Discuss the criteria for classifying consonants and describe them in terms of their production
There are plosive consonant sounds—p, t, k, b, d, and g—which, in order to make, we must briefly stop the flow of air using our lips, teeth, or palate, and then suddenly release the air.
There are also fricative consonant sounds, such as v, f, h, and th; these are produced by the friction of our breath being pushed through a narrow opening that we create in our mouths.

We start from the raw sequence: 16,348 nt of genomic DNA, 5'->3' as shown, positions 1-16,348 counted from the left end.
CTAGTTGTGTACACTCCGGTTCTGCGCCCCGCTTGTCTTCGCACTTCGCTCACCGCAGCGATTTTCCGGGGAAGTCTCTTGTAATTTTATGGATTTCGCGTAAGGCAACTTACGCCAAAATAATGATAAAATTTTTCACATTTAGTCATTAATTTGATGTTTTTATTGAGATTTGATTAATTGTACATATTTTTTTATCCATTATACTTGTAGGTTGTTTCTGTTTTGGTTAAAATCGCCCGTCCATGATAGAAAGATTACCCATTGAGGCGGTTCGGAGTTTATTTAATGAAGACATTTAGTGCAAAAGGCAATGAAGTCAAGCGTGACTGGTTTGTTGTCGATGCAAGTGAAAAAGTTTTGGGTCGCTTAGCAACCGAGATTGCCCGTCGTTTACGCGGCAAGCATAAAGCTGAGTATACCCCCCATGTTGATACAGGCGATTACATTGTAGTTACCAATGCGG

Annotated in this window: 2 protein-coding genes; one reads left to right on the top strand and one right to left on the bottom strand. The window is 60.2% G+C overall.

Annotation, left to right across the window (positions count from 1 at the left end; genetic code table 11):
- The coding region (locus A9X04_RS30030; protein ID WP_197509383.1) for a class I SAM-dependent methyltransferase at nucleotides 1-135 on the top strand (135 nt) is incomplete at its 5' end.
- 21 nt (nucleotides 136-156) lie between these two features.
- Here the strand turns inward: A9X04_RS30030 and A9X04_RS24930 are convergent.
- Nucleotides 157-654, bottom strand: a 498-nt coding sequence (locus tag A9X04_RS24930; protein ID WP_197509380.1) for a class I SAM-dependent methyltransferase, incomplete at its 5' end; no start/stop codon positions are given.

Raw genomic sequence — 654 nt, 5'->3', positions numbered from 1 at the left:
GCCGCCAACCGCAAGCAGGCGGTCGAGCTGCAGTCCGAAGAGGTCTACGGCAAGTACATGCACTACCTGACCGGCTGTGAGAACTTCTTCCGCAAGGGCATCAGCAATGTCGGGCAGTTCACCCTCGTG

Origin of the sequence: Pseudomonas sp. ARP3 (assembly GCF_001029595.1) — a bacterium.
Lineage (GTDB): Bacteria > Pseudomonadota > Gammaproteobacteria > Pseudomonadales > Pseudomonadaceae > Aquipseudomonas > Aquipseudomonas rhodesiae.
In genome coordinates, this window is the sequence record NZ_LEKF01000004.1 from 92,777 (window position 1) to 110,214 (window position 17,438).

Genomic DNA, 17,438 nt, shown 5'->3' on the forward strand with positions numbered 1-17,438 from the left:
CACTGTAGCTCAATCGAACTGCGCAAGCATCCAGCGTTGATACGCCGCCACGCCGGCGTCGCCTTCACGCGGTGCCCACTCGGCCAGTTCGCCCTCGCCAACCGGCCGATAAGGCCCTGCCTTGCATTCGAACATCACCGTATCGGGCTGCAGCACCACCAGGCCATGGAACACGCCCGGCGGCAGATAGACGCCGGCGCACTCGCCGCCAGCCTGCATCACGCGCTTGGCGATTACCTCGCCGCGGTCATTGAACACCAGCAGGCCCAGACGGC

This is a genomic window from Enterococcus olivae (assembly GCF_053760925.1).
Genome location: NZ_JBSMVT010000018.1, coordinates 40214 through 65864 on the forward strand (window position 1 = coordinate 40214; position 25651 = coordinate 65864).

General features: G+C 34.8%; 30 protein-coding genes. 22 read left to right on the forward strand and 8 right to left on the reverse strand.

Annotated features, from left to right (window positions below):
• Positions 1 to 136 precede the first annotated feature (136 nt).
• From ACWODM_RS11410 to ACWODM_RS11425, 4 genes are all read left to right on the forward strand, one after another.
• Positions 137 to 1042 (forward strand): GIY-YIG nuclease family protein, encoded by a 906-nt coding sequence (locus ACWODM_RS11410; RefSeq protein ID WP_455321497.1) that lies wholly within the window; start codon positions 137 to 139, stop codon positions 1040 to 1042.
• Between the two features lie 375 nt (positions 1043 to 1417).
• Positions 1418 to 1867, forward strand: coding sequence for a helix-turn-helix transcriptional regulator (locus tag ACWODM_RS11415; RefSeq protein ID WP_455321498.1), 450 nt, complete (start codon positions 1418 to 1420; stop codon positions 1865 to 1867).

Then there are also affricates, which combine the plosive with the fricative when they share the same place of articulation in the mouth; Two examples include: ch in "chair" or j in "jar."
There are nasal consonant sounds as well, sounds like m and n, which are produced by pushing sound through our noses.
There are also approximant consonant sounds, so named because they kind of sound like vowels: the y sound in "yes," the l sound in "like," or the r sound in "right."